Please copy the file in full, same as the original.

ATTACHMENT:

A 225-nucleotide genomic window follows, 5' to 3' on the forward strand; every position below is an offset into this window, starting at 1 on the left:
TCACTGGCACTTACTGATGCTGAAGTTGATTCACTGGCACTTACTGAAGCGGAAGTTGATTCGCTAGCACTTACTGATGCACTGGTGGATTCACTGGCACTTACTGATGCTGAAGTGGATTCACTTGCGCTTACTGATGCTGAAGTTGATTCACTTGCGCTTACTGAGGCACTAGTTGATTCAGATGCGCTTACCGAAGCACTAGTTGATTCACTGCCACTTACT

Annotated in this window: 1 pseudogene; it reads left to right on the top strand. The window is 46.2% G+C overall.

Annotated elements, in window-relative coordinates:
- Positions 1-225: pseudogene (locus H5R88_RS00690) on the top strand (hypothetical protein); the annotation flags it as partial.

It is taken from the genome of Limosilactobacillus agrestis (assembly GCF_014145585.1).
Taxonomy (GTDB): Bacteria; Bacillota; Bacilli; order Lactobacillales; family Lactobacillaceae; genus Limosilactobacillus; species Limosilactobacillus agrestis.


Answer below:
A 225-nucleotide genomic window follows, 5' to 3' on the forward strand; every position below is an offset into this window, starting at 1 on the left:
TCACTGGCACTTACTGATGCTGAAGTTGATTCACTGGCACTTACTGAAGCGGAAGTTGATTCGCTAGCACTTACTGATGCACTGGTGGATTCACTGGCACTTACTGATGCTGAAGTGGATTCACTTGCGCTTACTGATGCTGAAGTTGATTCACTTGCGCTTACTGAGGCACTAGTTGATTCAGATGCGCTTACCGAAGCACTAGTTGATTCACTGCCACTTACT

Annotated in this window: 1 pseudogene; it reads left to right on the top strand. The window is 46.2% G+C overall.

Annotated elements, in window-relative coordinates:
- Positions 1-225: pseudogene (locus H5R88_RS00690) on the top strand (hypothetical protein); the annotation flags it as partial.

It is taken from the genome of Limosilactobacillus agrestis (assembly GCF_014145585.1).
Taxonomy (GTDB): Bacteria; Bacillota; Bacilli; order Lactobacillales; family Lactobacillaceae; genus Limosilactobacillus; species Limosilactobacillus agrestis.